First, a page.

European Water Resources Association (source: EWRA folder)
The European Water Resources Association (EWRA) was initially established as ECOWARM (European Committee for Water Resources Management) and on September 14, 1992, during an international conference on sustainable irrigation at the Katholieke Universiteit in Loeven in Belgium its name was changed to European Water Resources Association.
EWRA has been constituted as an international non-profit association aiming and enhancing cooperation and exchanges in research and application in the field of water resources. The main aims of EWRA are: (i) to promote research and the application of scientific knowledge on water resources to pratical engineering activities, (ii) to promote the exchange of scientific knowledge in the field of water resources between European scientists and engineers and to contribute to the dissemination of results and technical advances by European specialists in the field to the other regions of the world.
Secretariat: Dr. Maria Santos: e-mail:

GWP forum
Global Water Partnership (source: GWP homepage at SIDA in Sweden)
GWP will:

  • support integrated water resources management programmes by collaboration, at their request, with governments and existing networks and by forging  new collaborative arrangements,
  • encourage governments, aid agencies and other stakeholders to adopt consistent, mutually complementary policies and programmes, build mechanisms for sharing information and experiences,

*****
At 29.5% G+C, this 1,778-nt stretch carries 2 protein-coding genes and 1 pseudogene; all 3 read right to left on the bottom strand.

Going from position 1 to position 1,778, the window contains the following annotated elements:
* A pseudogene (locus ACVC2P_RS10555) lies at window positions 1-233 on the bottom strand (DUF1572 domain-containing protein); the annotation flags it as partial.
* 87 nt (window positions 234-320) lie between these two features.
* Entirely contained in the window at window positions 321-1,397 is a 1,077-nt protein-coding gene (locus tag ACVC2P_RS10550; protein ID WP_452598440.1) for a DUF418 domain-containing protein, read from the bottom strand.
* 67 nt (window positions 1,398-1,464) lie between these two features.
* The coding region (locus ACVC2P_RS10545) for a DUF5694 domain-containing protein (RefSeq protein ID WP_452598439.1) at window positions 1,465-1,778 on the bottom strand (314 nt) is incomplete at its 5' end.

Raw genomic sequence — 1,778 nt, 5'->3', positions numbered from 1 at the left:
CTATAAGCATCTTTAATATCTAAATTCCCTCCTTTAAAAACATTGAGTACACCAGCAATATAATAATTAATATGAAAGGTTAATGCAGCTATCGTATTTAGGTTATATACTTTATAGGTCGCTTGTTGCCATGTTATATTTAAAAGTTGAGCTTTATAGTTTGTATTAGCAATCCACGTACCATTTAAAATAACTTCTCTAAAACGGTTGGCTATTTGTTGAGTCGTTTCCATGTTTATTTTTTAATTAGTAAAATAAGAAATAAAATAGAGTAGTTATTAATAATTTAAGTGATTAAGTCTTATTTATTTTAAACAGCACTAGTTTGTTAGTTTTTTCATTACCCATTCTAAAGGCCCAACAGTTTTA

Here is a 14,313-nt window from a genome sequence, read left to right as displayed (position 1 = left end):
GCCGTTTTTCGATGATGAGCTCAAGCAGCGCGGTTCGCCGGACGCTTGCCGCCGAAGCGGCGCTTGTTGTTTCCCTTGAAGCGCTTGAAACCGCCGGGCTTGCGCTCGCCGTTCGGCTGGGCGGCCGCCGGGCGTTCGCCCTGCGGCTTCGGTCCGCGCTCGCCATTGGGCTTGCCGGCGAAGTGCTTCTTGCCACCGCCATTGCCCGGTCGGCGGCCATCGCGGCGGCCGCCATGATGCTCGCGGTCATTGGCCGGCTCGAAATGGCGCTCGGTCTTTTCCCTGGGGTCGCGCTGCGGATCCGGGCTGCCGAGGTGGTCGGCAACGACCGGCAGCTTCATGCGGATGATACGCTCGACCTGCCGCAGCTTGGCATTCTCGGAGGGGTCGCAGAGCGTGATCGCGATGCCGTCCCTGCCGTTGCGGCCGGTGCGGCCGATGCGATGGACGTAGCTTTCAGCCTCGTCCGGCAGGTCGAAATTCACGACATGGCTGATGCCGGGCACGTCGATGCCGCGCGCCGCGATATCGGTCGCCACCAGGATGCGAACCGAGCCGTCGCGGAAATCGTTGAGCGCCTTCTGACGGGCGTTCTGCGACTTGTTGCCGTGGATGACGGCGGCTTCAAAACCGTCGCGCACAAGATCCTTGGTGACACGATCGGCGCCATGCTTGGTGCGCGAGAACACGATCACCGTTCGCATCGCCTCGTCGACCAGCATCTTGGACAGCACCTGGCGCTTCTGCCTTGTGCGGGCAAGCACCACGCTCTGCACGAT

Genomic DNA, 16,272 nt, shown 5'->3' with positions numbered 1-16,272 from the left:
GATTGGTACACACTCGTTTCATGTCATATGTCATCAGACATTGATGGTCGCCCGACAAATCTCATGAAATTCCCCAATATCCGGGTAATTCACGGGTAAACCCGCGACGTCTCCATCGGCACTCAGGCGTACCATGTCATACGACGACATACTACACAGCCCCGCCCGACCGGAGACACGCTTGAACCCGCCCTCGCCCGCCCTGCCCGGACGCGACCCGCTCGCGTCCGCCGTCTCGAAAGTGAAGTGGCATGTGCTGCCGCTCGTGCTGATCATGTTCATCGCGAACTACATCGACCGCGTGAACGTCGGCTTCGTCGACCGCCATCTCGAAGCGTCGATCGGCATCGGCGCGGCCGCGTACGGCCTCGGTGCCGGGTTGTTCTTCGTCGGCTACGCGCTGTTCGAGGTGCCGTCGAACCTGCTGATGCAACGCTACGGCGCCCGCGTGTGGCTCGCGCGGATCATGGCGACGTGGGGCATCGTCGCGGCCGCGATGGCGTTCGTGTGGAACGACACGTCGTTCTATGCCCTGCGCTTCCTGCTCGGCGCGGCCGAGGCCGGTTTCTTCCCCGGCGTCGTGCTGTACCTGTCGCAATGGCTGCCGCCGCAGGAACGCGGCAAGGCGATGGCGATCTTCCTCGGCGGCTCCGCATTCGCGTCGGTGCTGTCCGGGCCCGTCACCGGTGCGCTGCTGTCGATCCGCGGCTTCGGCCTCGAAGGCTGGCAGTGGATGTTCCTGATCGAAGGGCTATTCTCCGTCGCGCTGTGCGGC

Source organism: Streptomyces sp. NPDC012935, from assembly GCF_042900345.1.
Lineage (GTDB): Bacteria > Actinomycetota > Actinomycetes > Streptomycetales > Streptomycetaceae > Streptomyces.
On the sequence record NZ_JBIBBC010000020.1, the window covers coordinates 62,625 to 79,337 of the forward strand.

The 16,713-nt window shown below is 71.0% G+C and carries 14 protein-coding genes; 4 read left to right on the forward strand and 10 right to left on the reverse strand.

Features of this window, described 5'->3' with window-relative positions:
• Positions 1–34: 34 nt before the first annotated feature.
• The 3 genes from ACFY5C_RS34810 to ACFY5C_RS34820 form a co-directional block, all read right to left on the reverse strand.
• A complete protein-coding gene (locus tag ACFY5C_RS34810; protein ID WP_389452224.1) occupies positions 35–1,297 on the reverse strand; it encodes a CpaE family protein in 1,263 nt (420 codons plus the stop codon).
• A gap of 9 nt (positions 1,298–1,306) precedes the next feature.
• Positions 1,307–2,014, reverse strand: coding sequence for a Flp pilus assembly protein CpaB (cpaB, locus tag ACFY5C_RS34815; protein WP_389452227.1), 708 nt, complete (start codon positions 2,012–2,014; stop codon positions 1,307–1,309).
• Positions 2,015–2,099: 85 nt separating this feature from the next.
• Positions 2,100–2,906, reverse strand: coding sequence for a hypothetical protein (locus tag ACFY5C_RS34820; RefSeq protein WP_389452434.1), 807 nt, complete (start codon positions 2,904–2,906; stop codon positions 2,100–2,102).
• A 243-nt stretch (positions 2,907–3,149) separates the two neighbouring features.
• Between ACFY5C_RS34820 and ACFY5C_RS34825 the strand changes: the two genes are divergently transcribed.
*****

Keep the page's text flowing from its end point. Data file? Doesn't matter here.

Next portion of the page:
• develop innovative and effective solutions to problems common to integrated water resources management,  suggest practical policies and good practices based on those solutions,  help match needs to available resources.

During recent years an international consensus has emerged on fundamental principles for water resources management. These principles were endorsed in 1992 at conferences on water and the environment in Dublin and Rio de Janeiro, respectively. As reflected in the Dublin Statement, they stress that:

  • Fresh water is a finite and vulnerable resource, essential to sustain life, development and the environment.
  • Water development and management should be based on a participatory approach, involving users, planners and policymakers at all levels.
  • Women play a central part in the provision, management and safeguarding of water.
  • Water has an economic value in all its comprises uses and should be recognized as an economic good.